Aluja-Fabregat, A., & Torrubia-Beltri, R. (1998). Viewing of mass media violence, perception of violence, personality and academic achievement. Personality and Individual Differences, 25, 973-989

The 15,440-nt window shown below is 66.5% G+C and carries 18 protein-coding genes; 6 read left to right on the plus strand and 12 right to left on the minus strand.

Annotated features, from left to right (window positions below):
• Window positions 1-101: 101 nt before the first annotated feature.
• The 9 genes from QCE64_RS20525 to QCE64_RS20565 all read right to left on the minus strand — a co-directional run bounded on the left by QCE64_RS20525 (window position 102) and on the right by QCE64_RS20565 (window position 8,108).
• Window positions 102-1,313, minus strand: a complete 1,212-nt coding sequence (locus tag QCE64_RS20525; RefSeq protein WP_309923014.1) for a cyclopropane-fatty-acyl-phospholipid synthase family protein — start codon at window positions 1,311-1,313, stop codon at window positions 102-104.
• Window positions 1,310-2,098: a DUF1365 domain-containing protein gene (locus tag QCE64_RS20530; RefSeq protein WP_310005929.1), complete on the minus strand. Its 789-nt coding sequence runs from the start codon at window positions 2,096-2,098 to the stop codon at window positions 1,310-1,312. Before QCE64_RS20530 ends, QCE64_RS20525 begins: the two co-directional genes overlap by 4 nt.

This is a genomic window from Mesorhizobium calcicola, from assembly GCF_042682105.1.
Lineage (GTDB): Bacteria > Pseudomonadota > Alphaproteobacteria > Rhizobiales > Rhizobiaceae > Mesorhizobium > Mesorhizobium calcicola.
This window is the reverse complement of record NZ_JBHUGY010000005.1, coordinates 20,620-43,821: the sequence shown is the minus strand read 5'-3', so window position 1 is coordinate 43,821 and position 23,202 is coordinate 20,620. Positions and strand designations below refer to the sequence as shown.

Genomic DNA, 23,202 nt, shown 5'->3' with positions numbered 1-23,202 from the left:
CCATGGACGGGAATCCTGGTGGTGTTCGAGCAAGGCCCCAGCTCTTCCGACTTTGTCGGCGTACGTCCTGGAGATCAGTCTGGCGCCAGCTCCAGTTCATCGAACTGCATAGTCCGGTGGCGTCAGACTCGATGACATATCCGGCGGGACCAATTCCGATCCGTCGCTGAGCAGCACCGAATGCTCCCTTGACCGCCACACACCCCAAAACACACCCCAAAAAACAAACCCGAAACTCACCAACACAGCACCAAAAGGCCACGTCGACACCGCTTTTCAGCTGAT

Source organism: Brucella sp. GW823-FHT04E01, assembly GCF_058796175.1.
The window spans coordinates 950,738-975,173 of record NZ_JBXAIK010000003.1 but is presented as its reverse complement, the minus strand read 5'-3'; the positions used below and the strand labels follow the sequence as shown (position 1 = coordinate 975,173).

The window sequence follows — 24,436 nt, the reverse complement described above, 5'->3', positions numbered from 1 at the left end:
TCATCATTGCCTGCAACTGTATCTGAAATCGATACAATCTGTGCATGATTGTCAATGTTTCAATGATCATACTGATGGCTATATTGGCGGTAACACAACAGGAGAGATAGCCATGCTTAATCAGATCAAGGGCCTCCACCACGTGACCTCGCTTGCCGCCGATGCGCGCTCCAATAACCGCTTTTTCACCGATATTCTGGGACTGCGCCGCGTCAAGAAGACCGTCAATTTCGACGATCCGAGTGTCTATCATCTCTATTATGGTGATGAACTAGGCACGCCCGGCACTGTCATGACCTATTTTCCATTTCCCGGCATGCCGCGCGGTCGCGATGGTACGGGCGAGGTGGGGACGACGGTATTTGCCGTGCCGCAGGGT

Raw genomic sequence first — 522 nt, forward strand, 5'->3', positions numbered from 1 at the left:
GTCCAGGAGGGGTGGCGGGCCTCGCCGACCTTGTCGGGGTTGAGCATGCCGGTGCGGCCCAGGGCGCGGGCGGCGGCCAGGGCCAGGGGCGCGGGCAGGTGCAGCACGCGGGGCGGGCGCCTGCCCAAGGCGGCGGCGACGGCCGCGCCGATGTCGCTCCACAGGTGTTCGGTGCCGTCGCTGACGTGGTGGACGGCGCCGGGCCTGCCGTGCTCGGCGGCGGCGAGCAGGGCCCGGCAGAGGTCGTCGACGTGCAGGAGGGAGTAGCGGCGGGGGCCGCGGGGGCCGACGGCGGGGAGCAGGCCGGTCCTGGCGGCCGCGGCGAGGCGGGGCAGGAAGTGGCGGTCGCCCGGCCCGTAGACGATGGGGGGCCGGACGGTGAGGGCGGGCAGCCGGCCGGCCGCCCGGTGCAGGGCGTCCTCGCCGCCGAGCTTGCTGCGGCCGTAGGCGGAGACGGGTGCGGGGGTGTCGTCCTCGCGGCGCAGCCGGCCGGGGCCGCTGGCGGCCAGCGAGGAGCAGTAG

Abstract:  Examined the relationship between the viewing of and interest in violent episodes on television, whether they be in action and adventure films or cartoons, and personality (measured by the Eysenck Personality Questionnaire [EPQ/J], the Sensation Seeking Scale [SSS/J], the Sensitivity to Punishment and Sensitivity to Reward Scales [SP-SR]), and academic achievement. 470 male vs female 8th-grade students (mean age 13.64 yrs) participated. The study also took into account teachers’ reports on student personality traits and attitudes such as aggressivity, excitability, leadership, responsibility, and interest in studies. Results reveal that those boys who perceived violent cartoon films as being funny and thrilling were deemed more aggressive and excitable by their teachers. Those boys who rated action and adventure films as more interesting attained lower academic achievement. Boys and girls who perceived violent cartoon films as being thrilling and funny got higher scores on Neuroticism, Psychoticism, SSS/J and SR. Those boys who rate action and adventure films watched as more interesting get higher scores on Neuroticism and Psychoticism scales, the SSS/J, and the SR, whereas girls scored higher on the Extraversion and Psychoticism scales and the SSS/J. (PsycINFO Database Record (c) 2004 APA, all rights reserved)